Hackathons to Train New Generation on GPU Accelerated ComputingFebruary 23, 2017
If you’re willing to learn fast, here’s your chance to see your code run fast. The Oak Ridge National Laboratory has organized a series of five hackathons to help people learn how to accelerate their projects with GPUs.
The event’s organizers are looking for current or prospective user groups of big hybrid CPU-GPU systems. Teams of three or more developers with an application that could benefit from GPU accelerators, or one running on accelerators that needs optimization, are encouraged to participate.
If that describes you, the five-day events will help you take advantage of the latest generation of GPU-accelerated supercomputers, which speed up a wide range of applications.
You won’t need any advanced GPU knowledge to join. Just come with science codes you want to have accelerated on GPUs. Prior to the hackathons, participants can get a head start with online training in OpenACC, a standard that simplifies parallel programming on heterogeneous CPU-GPU systems.
Mentors will help guide teams on how to start with GPUs — it can be as easy as using libraries. Or start with OpenACC directives designed to simplify GPU work for scientists and researchers, or CUDA for more flexibility and control.
The hackathons will take place between March and October at the Juelich Supercomputing Center in Germany; the Brookhaven National Laboratory in Upton, New York; the Swiss National Supercomputing Center; the NASA Langley Research Center in Hampton, Virginia; and the Oak Ridge Leadership Computing Facility in Tennessee.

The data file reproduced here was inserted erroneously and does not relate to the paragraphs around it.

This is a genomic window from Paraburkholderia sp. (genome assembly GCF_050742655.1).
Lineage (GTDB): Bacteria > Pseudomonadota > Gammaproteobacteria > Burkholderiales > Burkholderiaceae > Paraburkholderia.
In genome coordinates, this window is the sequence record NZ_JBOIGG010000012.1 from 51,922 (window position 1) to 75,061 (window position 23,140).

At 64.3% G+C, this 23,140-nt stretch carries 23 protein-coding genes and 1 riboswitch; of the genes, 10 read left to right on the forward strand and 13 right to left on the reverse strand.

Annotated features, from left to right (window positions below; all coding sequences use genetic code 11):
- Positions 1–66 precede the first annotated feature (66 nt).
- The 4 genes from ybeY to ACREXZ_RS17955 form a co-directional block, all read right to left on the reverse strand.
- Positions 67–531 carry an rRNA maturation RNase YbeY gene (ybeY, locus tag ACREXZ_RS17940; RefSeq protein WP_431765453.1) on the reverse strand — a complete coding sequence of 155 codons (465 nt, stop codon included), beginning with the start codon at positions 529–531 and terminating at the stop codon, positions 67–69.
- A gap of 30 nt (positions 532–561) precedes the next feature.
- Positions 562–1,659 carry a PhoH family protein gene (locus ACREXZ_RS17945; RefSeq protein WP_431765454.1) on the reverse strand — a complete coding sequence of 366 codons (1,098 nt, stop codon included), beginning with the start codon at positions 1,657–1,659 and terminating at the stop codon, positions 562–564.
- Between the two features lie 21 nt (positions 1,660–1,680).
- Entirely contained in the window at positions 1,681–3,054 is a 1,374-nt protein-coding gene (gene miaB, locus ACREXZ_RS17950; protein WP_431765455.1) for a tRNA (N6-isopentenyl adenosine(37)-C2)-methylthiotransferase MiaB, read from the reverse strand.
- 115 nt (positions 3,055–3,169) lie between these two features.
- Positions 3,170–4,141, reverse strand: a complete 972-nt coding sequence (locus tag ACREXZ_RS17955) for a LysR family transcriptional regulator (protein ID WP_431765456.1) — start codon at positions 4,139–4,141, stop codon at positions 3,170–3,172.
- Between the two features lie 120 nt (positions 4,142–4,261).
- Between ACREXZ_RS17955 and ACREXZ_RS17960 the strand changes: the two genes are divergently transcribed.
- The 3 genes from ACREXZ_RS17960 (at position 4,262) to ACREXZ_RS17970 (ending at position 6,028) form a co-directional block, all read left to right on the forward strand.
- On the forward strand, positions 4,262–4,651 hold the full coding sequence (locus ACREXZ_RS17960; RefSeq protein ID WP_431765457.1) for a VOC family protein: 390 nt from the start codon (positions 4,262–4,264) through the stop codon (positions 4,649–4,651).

First Hackathon Kicks Off in March
The first hackathon is scheduled for the beginning of March at the Juelich Supercomputing Center (Forschungszentrum Jülich). The event’s organizers originally planned for eight teams, but were able to accommodate 10 of the 14 teams that applied.
In total about 60 people are expected to join for one week of hacking. “We want to accept all teams that apply,” said Fernanda Foertter, creator of the hackathon series. “But we are limited by mentors and space, so we do the best we can. This high demand is what led us to increase the number of offerings.”
“The GPU hackathon is a unique opportunity for the domain scientists at Forschungszentrum Jülich to start fully exploiting the performance of GPUs for their science,” said Dirk Pleiter, a professor of theoretical physics at Regensburg University and one of the organizers of the event.
For more information, and to submit your proposal, visit the Oak Ridge Leadership Computing Facility’s website.
And to get a head start on programming for GPUs, visit our “3 Steps to More Science” video tutorial to start on GPUs with OpenACC and libraries.